Hardly. There are more injuries because we're better as a culture recognizing them. We have tools now that can see microfractures and stress reactions and players don't shorten their careers by playing through them. Moreover, there is more money at stake than ever so you're going to have decisions made differently for players based on injuries. Together, we can probably think of a dozen pitchers who had injuries identified in modern times that just 20, 30 years ago would have pitched through those injuries, had a more significant injury, and possibly never pitched again. Michael Wacha comes to mind. Ryan Helsley comes to mind right now.
The forearm injury that caused Kyle Lohse such issues would not have been discovered with out modern tech and the creativity/knowledge of a team doctor to recognize how to get a better view of what was happening within Lohse's forearm.
That's a $40 million diagnosis for Lohse. How long would that have been impossible?
I understand why there is the frustration when there is this roll out of diagnoses, but that speaks to the level of tech/advancement we've made as a world. Just look at the number of different scans we've talked about. Ballparks used to have a x-ray-type machine available. It would show the big injuries. Now, teams have access pretty quickly to top of the line x-ray machines, MRIs, and ultrasounds. Just look at the lingo and how it's changed. I think we should still call concussions brain injuries, but that's another conversation. In my time at the Post-Dispatch, here are some descriptions of injuries that I've used:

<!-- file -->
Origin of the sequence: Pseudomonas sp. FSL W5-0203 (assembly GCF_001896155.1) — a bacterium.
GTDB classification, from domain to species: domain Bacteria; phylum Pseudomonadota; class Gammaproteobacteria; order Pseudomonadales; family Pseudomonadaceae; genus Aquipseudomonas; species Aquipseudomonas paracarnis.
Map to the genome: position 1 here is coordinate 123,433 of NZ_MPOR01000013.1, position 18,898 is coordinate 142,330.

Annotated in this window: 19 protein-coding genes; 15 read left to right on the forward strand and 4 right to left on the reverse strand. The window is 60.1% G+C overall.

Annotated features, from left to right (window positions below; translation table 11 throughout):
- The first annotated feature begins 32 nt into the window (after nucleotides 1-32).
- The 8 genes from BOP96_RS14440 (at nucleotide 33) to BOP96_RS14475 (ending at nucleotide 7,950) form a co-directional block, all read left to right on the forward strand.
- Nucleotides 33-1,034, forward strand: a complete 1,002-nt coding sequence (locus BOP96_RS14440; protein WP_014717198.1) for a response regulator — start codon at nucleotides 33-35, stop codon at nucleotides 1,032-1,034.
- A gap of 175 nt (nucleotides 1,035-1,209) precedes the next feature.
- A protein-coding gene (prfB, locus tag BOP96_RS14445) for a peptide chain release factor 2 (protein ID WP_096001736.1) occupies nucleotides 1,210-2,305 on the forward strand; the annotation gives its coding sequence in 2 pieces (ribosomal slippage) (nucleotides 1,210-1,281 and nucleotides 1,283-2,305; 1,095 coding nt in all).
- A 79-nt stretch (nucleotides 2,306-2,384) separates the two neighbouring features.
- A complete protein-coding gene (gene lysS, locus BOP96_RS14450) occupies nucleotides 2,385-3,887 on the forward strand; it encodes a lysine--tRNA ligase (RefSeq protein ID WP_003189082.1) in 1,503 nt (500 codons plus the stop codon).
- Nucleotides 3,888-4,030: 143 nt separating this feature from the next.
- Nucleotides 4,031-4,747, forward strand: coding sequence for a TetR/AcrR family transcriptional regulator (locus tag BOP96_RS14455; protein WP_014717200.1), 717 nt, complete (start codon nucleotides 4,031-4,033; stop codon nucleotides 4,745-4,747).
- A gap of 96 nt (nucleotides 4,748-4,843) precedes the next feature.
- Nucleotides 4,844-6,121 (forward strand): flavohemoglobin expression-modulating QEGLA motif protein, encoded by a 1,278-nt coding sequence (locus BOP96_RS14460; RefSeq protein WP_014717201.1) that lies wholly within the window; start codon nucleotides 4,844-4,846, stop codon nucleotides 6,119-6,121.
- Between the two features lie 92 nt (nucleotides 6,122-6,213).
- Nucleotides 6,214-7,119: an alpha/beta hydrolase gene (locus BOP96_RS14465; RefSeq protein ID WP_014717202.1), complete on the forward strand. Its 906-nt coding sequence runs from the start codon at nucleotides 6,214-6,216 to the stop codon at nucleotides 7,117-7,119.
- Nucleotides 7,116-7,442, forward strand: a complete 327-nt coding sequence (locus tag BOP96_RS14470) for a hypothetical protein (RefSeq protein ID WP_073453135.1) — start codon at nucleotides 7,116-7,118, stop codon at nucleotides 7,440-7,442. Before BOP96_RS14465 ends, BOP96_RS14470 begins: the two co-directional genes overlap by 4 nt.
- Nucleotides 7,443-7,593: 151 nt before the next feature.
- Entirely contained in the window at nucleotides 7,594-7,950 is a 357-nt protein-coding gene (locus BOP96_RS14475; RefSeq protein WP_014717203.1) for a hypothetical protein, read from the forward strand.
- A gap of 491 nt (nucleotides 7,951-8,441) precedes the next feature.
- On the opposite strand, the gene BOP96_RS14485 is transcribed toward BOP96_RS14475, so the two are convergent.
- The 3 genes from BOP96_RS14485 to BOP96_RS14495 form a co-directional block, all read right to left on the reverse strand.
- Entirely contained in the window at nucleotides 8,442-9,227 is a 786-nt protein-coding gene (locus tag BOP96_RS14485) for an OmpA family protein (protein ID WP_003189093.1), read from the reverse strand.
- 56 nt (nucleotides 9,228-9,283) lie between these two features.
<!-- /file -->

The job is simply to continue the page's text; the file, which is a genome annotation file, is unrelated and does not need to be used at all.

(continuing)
Tearing of the abdominal wall.
Those are all descriptions of the same injury that we've seen grow from being dismissed as a groin strain to something we know so much more about and we, as writers, can more adequately describe.
Fragile dolls? Give me a break. You were right with your first sentence. Never been better.